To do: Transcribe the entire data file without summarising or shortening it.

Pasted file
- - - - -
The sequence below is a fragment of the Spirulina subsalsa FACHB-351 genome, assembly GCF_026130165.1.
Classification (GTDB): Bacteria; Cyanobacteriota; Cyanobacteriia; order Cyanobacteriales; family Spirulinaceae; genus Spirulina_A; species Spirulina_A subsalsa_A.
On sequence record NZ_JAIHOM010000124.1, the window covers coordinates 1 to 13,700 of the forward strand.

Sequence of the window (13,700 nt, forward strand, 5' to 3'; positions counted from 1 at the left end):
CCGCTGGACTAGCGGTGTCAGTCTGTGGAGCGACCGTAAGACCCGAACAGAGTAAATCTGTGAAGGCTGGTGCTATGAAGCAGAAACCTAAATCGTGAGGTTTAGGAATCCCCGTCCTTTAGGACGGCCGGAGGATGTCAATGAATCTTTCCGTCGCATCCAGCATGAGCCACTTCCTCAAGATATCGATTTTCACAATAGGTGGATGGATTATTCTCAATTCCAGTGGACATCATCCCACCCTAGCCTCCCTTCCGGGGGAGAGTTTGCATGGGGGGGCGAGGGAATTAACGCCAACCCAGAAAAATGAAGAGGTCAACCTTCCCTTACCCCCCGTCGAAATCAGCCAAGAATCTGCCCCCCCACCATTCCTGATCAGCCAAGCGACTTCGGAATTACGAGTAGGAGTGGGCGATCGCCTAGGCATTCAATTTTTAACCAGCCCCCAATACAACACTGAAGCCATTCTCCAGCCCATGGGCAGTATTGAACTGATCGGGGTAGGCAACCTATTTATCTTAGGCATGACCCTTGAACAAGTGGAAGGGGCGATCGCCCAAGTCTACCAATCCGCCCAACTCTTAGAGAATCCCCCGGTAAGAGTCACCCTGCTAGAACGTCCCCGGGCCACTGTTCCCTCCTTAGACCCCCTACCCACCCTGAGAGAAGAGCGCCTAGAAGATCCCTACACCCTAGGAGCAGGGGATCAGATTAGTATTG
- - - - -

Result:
The sequence below is a fragment of the Spirulina subsalsa FACHB-351 genome, assembly GCF_026130165.1.
Classification (GTDB): Bacteria; Cyanobacteriota; Cyanobacteriia; order Cyanobacteriales; family Spirulinaceae; genus Spirulina_A; species Spirulina_A subsalsa_A.
On sequence record NZ_JAIHOM010000124.1, the window covers coordinates 1 to 13,700 of the forward strand.

Sequence of the window (13,700 nt, forward strand, 5' to 3'; positions counted from 1 at the left end):
CCGCTGGACTAGCGGTGTCAGTCTGTGGAGCGACCGTAAGACCCGAACAGAGTAAATCTGTGAAGGCTGGTGCTATGAAGCAGAAACCTAAATCGTGAGGTTTAGGAATCCCCGTCCTTTAGGACGGCCGGAGGATGTCAATGAATCTTTCCGTCGCATCCAGCATGAGCCACTTCCTCAAGATATCGATTTTCACAATAGGTGGATGGATTATTCTCAATTCCAGTGGACATCATCCCACCCTAGCCTCCCTTCCGGGGGAGAGTTTGCATGGGGGGGCGAGGGAATTAACGCCAACCCAGAAAAATGAAGAGGTCAACCTTCCCTTACCCCCCGTCGAAATCAGCCAAGAATCTGCCCCCCCACCATTCCTGATCAGCCAAGCGACTTCGGAATTACGAGTAGGAGTGGGCGATCGCCTAGGCATTCAATTTTTAACCAGCCCCCAATACAACACTGAAGCCATTCTCCAGCCCATGGGCAGTATTGAACTGATCGGGGTAGGCAACCTATTTATCTTAGGCATGACCCTTGAACAAGTGGAAGGGGCGATCGCCCAAGTCTACCAATCCGCCCAACTCTTAGAGAATCCCCCGGTAAGAGTCACCCTGCTAGAACGTCCCCGGGCCACTGTTCCCTCCTTAGACCCCCTACCCACCCTGAGAGAAGAGCGCCTAGAAGATCCCTACACCCTAGGAGCAGGGGATCAGATTAGTATTG